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Level Three: Conditional automation
This is the most confusing part of vehicle autonomy, because it covers the gray area of computers handing back control to the driver at a moment's notice. Audi was among the first to offer Level Three autonomy with the Audi AI Traffic Jam Pilot system on its A8 luxury sedan. However, the feature (which was due to arrive via a software update) never materialized, and removing your attention from the road while using any form of driver assistance system still isn't legal.
It could be argued that Tesla's latest version of Autopilot is a level three system, as it technically allows the vehicle to drive itself under certain conditions, such as when on a multi-lane freeway with a central divider. When enabled, Autopilot manages the accelerator, brakes and steering to stay in lane, but also shift lanes to overtake or merge onto new roads.
The SAE states that "traffic jam chauffeur" is a form of level three system. This is offered by Tesla, BMW and others, where the car moves itself in stop-start traffic, following the vehicle in front. The SAE says of level three (and four): "These features can drive the vehicle under limited conditions and will not operate unless all required conditions are met."
Level three is a gray area as the driver is expected to take back control when requestediStock
Because it is such a gray area, auto makers are keen to skip Level Three and jump straight from Level Two to Level Four, but this technological leap is yet to happen.
Level Four: High automation
This is what automakers are currently working towards and describes a system where the car is capable of driving itself almost all of the time. This includes highway driving (at any legal speed), as well as town and city driving where the road layouts are far more complex.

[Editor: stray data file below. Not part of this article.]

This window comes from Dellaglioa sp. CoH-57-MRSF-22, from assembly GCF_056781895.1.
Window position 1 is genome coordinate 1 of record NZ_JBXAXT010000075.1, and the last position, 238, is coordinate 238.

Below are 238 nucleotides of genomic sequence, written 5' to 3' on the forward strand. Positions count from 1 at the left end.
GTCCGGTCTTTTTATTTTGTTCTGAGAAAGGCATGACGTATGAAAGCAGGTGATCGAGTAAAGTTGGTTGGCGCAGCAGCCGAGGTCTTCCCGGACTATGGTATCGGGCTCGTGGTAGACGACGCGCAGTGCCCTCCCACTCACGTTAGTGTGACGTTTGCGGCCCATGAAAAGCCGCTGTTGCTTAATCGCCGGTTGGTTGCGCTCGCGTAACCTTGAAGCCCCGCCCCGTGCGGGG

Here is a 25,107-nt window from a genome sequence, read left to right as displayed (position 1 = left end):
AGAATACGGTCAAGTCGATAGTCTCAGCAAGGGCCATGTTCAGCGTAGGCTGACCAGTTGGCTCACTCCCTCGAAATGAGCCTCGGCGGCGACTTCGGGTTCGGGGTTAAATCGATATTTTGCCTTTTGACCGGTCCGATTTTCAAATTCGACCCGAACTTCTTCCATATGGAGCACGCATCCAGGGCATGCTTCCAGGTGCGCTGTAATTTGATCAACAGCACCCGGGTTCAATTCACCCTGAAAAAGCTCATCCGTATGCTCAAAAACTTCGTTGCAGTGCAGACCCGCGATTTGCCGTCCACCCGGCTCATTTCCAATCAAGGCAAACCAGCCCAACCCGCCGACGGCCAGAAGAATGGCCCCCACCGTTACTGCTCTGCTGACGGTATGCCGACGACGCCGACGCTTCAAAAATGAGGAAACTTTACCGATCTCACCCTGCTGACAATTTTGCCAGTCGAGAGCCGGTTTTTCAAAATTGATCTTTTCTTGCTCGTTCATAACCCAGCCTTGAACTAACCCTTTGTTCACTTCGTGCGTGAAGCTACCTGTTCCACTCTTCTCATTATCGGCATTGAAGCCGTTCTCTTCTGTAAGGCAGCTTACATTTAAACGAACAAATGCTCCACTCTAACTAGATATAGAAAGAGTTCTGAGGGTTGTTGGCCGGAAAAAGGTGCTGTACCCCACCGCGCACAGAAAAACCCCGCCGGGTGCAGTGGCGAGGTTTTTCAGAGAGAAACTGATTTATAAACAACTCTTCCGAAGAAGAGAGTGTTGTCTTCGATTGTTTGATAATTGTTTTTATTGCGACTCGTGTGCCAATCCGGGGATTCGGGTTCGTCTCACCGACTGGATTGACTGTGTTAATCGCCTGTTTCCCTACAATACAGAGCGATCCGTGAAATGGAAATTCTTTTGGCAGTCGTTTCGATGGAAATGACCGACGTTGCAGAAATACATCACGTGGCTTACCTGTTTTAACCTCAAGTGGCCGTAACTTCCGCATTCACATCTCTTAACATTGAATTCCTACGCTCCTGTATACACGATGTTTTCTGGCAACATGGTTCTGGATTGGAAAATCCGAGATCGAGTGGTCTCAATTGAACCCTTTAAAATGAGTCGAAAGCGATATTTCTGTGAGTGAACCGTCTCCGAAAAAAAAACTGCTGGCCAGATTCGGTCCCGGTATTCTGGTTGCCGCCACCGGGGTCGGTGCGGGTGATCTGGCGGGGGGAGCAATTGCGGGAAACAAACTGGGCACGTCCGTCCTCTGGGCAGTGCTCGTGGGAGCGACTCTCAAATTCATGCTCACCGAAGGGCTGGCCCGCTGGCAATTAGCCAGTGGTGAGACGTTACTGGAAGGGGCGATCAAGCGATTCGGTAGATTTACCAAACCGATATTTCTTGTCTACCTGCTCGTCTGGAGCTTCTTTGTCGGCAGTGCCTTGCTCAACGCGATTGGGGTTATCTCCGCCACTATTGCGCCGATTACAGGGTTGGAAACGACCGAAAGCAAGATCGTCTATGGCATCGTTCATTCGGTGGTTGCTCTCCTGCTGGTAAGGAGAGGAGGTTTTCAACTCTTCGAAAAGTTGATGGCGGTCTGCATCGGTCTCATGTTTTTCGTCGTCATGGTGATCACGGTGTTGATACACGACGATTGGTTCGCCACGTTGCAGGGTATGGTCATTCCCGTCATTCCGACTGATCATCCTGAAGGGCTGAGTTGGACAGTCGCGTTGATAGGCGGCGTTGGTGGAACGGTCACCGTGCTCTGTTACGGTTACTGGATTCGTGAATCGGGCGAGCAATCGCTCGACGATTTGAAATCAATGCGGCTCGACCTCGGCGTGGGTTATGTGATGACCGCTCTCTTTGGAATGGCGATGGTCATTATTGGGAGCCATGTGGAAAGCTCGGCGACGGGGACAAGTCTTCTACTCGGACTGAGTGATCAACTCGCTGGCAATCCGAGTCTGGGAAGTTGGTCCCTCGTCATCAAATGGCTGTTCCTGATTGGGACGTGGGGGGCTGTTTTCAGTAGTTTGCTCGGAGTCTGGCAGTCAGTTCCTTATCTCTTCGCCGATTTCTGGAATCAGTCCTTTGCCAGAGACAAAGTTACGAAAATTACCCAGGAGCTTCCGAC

Level Four cars like this Lagonda concept make driving optionalGearBrain
Single-lane country roads are also theoretically included in a Level Four vehicle's skill set, although poor weather and unusual events (complex roadworks and diversions, for example) will require the driver to take back control. Or, in the case of an autonomous taxi like those offered by Waymo in Arizona, the vehicle may need to be controlled remotely by an operator, should it encounter a situation it doesn't understand.
Level Four autonomy featured on several concept cars at the Geneva motor shows in 2018 and 2019. Aston Martin's revived (and since mothballed) Lagonda brand showed off a luxury electric limo concept in 2018, also boasting Level Four driving — again, this is merely a claim for now and unlikely to be reality until the next decade, at the very least.
The SAE says level four vehicles use systems that "will not require you to take over driving," and lists examples as a "local driverless taxi," and vehicles where the pedals and/or steering wheel "may or may not be installed."
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Level Five: Full automation
Completely theoretical for now, Level Five autonomy is where humans have no control over the vehicle at all — other than telling it where to take them. Such cars are hoped to one day navigate all kinds of roads without issue, no matter what the weather conditions are like, and allow passengers to work, eat, read or even sleep while onboard. This is the end goal for Waymo and many others, but is still some way off. Waymo is operating some vehicles with no one sat behind the wheel, but these can be controlled remotely and are followed by another vehicle (driven by a human ready to take over) at all times.
Musk said in the spring of 2017 that one of his cars would drive from a parking lot in California to a parking lot in New York without its driver touching any controls for the entire journey. After promising to conduct this test in late-2017, it is yet to actually happen, as of July 2020. Musk, well-known for delivering late, also said Tesla owners would be able to sleep in their cars by 2019, a claim which also failed to become reality.
What will prove tricky for car manufacturers is the SAE's claim that a level five system should be able to "drive the vehicle under all conditions".
Building a truly autonomous car is difficult – Daimler admitted as much in late-2019 – and while a Tesla seemingly driving itself feels like we are living in the future, for now at least Autopilot and others like it will continue to act as driver assistance rather than driver replacement.